Design floor spectra for linear and nonlinear SDoF oscillators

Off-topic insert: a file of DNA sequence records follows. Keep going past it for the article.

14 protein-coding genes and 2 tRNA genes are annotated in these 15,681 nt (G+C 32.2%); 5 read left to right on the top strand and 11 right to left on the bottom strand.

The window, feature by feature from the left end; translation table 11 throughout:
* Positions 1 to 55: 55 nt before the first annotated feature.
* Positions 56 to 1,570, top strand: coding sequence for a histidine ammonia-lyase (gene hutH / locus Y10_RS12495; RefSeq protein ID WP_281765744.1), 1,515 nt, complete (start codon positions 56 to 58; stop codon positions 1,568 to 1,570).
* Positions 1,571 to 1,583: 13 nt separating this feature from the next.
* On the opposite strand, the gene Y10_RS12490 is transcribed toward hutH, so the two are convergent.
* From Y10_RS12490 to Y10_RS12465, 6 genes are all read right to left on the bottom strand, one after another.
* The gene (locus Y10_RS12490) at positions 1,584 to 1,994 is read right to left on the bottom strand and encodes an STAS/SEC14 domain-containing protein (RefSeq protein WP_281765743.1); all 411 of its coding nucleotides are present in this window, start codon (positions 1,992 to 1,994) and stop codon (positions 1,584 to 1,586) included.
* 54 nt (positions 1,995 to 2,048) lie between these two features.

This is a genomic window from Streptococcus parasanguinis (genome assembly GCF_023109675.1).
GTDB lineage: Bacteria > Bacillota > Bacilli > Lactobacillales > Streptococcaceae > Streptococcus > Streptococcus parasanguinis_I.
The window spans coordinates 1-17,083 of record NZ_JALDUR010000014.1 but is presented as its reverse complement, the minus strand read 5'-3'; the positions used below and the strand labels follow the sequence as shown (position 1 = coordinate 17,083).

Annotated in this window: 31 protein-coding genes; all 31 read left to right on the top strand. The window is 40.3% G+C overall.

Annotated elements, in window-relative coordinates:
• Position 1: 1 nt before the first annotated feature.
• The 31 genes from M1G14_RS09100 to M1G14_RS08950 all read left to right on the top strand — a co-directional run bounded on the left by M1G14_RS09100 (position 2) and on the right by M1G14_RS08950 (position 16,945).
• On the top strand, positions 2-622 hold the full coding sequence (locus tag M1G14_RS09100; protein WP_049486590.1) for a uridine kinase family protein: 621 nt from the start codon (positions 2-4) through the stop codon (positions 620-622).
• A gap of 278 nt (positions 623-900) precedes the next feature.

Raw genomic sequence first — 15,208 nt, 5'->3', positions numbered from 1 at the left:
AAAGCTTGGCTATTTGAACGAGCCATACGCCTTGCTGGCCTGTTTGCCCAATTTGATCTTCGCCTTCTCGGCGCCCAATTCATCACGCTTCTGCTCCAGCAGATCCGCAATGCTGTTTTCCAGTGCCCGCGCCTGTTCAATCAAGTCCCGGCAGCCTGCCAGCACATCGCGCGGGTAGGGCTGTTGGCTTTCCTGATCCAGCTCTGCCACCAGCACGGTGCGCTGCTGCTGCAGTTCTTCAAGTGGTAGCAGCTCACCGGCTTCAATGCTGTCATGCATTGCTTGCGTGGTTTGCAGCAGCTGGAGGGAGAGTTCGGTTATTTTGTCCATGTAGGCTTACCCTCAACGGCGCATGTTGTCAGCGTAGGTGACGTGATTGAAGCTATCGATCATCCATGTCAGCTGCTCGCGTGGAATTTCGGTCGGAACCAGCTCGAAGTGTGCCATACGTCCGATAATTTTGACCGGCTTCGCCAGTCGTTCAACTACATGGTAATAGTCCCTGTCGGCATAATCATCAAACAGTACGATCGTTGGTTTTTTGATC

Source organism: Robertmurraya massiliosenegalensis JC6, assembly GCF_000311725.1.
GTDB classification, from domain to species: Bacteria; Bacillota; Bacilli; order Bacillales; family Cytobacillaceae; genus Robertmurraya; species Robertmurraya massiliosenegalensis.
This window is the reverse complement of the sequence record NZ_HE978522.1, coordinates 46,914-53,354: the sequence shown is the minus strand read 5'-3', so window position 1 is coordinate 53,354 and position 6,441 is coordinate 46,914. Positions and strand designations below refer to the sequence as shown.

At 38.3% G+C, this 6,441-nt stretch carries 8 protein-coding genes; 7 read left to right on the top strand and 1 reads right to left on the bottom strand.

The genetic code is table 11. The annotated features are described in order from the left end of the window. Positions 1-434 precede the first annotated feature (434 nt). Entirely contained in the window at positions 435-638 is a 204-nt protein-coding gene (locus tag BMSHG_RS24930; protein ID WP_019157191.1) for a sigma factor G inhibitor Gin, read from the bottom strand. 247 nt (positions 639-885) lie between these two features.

The seismic analysis and design of secondary attachments to buildings or industrial facilities is a topic of broad engineering interest, increasingly attracting the attention of researchers and practitioners. Examples of secondary systems include suspended ceilings and non-structural walls, piping systems and antennas, storage tanks, electrical transformers and glass façades. Although not part of the load bearing structure, their significance stems from the survivability requirement in the aftermath of a seismic event and their vast contribution to the overall construction costs. Nevertheless, past earthquakes have demonstrated that current methods for the seismic analysis and design of secondary structures lack the necessary rigor and robustness, resulting in expensive and often unreliable solutions. Secondary systems can be highly sensitive to accelerations and inter-story drifts, and their seismic performance is influenced by the primary-secondary dynamic interaction. In many situations however, the mass of the secondary system may be much lower than the mass of the floor at which it is connected and therefore a cascade approach is admissible. If the secondary system can be realistically modeled as a single-degree-of-freedom (SDoF) system, then the floor response spectra could be a powerful tool for quantifying its seismic response. In this study, the performance of light secondary systems is examined in presence of uncertainties in the seismic input. A set of principal axes of ground shaking is initially identified and an ensemble of bi-directional time series is generated. The response of a set of SDoF secondary oscillators (i.e. linear, Bouc-Wen, sliding and rocking) attached to a representative primary structure is then investigated and their design spectra are established. As demonstrated with Monte Carlo simulations for the selected case study, the angle of seismic incidence causes the highest variations in the engineering demand parameters for the sliding oscillators, while the elasto-plastic oscillator with the Bouc-Wen model experiences the least variations. Furthermore, investigations at different elevations show higher variations in the sliding and linear oscillators, depending on the seismic input. As expected, the viscous damping ratio is found to significantly influence the response of secondary systems vibrating close to the fundamental frequency of the primary structure. Moreover, the peak response of sliding oscillators is shown to be a smooth function of the sliding friction coefficient, while the rocking spectra, due to the strong nonlinear dynamics of the rocking blocks, are characterized by large values of the coefficient of variations.